But, remember, this is just a season. You’ll sleep eventually. I think.
If I could go back I’d tell myself not to get worried about “routine.” Sometimes no routine IS a routine and everything will fall into place. Enjoy the middle of the night feedings and them being so little because they already grow fast and it goes way faster the second time around!Karisa Winter, mom of two (2 years and 5 months), writer at Winter Blessings
Go on lots of dates: with your husband, with your child, and with yourself.
Make sure you not only carve out time for yourself and your spouse but also be sure you’re having some special one-on-one time with the older sibling. Mine are almost 15, 10 and 5, with one on the way. I still try to make sure each kiddo gets my undivided attention for a few minutes each day.
ALWAYS say yes to help! It’s okay to need it!Danielle Bullard, mom of 3 with one on the way, writer at Mama Dani’s Daily Chaos
Lots of people told us to make sure to have one-on-one time with our oldest once that baby came – and I did this, but it wasn’t until things reached a critical boiling point with Finn that I became VERY intentional about it. Now, when Justus is sleeping and it’s just me and Finn, I’ll emphasize the fact that it’s just us. “Wow, we get to play just mama and Finn! This is so fun!” Before I put Justus down for his morning nap, I’ll tell Finn to think about what he wants to do with “just mama” so that it’s exciting and he looks forward to it. I make sure that our time is very focused – no phone, no distractions, just us. I always tell him that I love spending time with him and that I have so much fun with him. Every few weeks, we go on a special date. I can’t tell you how much of a difference this has made for our relationship.
It may seem like it’s impossible to go on dates with your husband after you have two kids. And, in some ways, it can be. However, if you’re intentional and prepared, it can happen. And it’s IMPERATIVE to have at least some quality time with your spouse in order to get through this transition. If you two are on the same page, this will give your kids security and peace. Plus, you really need time away from your kids in order to not go insane. These days, when Tyler and I get some time to ourselves, I’m giddy. It’s always so refreshing and helps me to have a much better perspective on EVERYTHING. If you need some inspiration, here’s 52 stay-at-home date ideas that will help you to connect with your husband and prioritize your marriage. Pick a night of the week to have your “stay in” dates and reserve some extra energy to spend that time with your spouse – it will pay you back in dividends.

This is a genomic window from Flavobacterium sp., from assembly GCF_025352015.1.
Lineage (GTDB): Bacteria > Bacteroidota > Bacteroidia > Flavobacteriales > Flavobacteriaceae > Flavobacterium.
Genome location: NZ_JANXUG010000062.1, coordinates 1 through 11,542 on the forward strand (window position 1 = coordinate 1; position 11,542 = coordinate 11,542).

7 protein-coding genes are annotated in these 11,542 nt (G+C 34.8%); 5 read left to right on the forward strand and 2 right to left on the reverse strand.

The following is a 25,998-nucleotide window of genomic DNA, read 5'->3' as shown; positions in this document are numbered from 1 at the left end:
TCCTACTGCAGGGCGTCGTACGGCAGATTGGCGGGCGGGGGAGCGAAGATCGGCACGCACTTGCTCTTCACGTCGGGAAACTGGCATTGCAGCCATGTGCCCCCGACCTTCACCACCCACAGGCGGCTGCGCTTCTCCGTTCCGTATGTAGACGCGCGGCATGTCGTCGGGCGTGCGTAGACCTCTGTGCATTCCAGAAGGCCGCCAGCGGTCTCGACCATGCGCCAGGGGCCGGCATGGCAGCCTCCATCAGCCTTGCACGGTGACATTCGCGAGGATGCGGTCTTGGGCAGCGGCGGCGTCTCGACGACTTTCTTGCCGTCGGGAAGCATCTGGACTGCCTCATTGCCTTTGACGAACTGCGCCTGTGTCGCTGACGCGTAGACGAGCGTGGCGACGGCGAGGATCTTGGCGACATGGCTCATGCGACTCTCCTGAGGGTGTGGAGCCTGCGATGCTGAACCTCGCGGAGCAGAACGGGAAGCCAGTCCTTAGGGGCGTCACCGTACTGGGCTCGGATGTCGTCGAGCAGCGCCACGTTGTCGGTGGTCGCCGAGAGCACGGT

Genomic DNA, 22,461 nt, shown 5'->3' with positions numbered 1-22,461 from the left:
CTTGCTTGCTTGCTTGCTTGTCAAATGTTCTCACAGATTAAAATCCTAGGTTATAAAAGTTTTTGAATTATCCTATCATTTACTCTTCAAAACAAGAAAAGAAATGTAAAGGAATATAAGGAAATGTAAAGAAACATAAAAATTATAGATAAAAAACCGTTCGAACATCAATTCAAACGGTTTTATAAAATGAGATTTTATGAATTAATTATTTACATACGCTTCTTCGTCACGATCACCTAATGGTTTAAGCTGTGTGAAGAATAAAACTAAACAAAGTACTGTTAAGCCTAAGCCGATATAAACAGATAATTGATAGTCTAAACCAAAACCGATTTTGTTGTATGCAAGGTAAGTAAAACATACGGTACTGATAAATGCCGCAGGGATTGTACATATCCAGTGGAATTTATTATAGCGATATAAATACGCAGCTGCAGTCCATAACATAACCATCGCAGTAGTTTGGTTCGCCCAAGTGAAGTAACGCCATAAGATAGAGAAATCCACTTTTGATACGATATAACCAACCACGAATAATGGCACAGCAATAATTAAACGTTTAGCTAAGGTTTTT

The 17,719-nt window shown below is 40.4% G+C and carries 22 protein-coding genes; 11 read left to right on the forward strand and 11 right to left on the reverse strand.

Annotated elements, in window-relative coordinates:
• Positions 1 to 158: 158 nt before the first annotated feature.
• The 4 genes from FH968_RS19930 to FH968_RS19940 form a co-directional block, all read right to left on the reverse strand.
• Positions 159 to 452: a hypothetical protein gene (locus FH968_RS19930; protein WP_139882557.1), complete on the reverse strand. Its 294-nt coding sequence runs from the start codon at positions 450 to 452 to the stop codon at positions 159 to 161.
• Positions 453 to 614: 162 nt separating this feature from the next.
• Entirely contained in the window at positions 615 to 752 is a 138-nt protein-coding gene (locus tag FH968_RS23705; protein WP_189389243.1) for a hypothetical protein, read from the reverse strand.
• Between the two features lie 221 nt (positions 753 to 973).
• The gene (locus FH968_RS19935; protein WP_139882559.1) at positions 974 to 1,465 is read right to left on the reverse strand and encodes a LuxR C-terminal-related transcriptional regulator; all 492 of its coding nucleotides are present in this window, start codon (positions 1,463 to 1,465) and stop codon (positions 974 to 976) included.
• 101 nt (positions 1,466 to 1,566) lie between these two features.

And you HAVE to figure out a way to sneak in alone time for a few minutes every day. For more on this, read this post about self-care for moms.
My biggest tip is to have “me time” so you don’t get burned out. Ask for help.Heather Lake-Bowerbank, holistic mom of 2, blogger at Our Happy Healthy Home
Remember, your oldest child is getting the most incredible gift: a sibling.
I always think about the gift we’re giving to Finn by him having a sibling! It’s so wonderful even if there are hard moments. We always knew that we wanted to have more children, mainly because we didn’t want Finn to be an only child. Both Tyler and I are very close with our siblings and we knew we wanted that for our kids as well. However, the problem with having a sibling is that you have to deal with things you don’t have to deal with when you’re all by yourself! For better or for worse. When you’re by yourself, you don’t have to share. But when you have someone to play with, they may not play the way YOU want them to. This is the reality of having a sibling, and even though it’s hard, it’s a huge blessing.
A sibling teaches you to be gentle.
A sibling teaches you how to share.
A sibling teaches you how to deal with injustice and to draw healthy boundaries.
A sibling teaches you how to work out conflicts.
A sibling teaches you to be a good friend.
A sibling teaches you how to be part of a team.
A sibling teaches you to love.
Use inclusive language like “our baby” and “your baby.” This has made all the difference for each one of my 4 boys! Going from 1 to 2 is big! That first baby is your world. I worried about the time I would lose with the first because of how busy a baby and toddler are. I learned very quick that I’m not just gaining a second child but my child is gaining a best friend for life. I see it every day. When my husband and I are gone I know my kids will still have each other to lean on and that gives me a lot peace.Amanda Roundy, boy mom of 4, writer at Mom of 4 Gentlemen
Lastly, I wanted to share this from my friend, Nicole, who JUST had her second baby:
New mommy of two! Matt and I purposely waited until Liam was 2 before we started trying for our second.
So far it’s been great that Liam is 2 years 11 months with a 1 month old baby. He’s super independent and very patient. So thankful!
Even though it’s only been a month, the advice I’d give myself is to continue to involve my oldest in activities with his younger sister. Make sure he feels included.
I let him “read” to her and play with her. He wants to be helpful in so many ways and I encourage it! Some things are only his job like pressing the on/off button to our baby rocker when she goes in and out.
I also prepared him during the pregnancy. He came to all of my baby appointments and heard her heart beat. He read stories about big brothers/baby sisters. He saw her clothes, toys, and new baby items everywhere. He knew a baby was coming and he was excited.
Even though I feel a bit sad, sometimes I have to put the baby down for a minute while she cries to tend to what he needs. I try to take care of his needs first since they usually go quick. But if I’m nursing, he’s very patient to wait!
I wish to give myself more grace when it comes to feeling guilty about the new state of the house (more messy/clutter) and to remember I’m a mom of 2 under 3 and it’s OKAY!Nicole Badger, mom of two: Liam (3) and Alora (1 month)
For more advice from moms about transitioning to two kids, check out this post: MORE Advice & Quotes from Moms About Transitioning from One to Two Kids.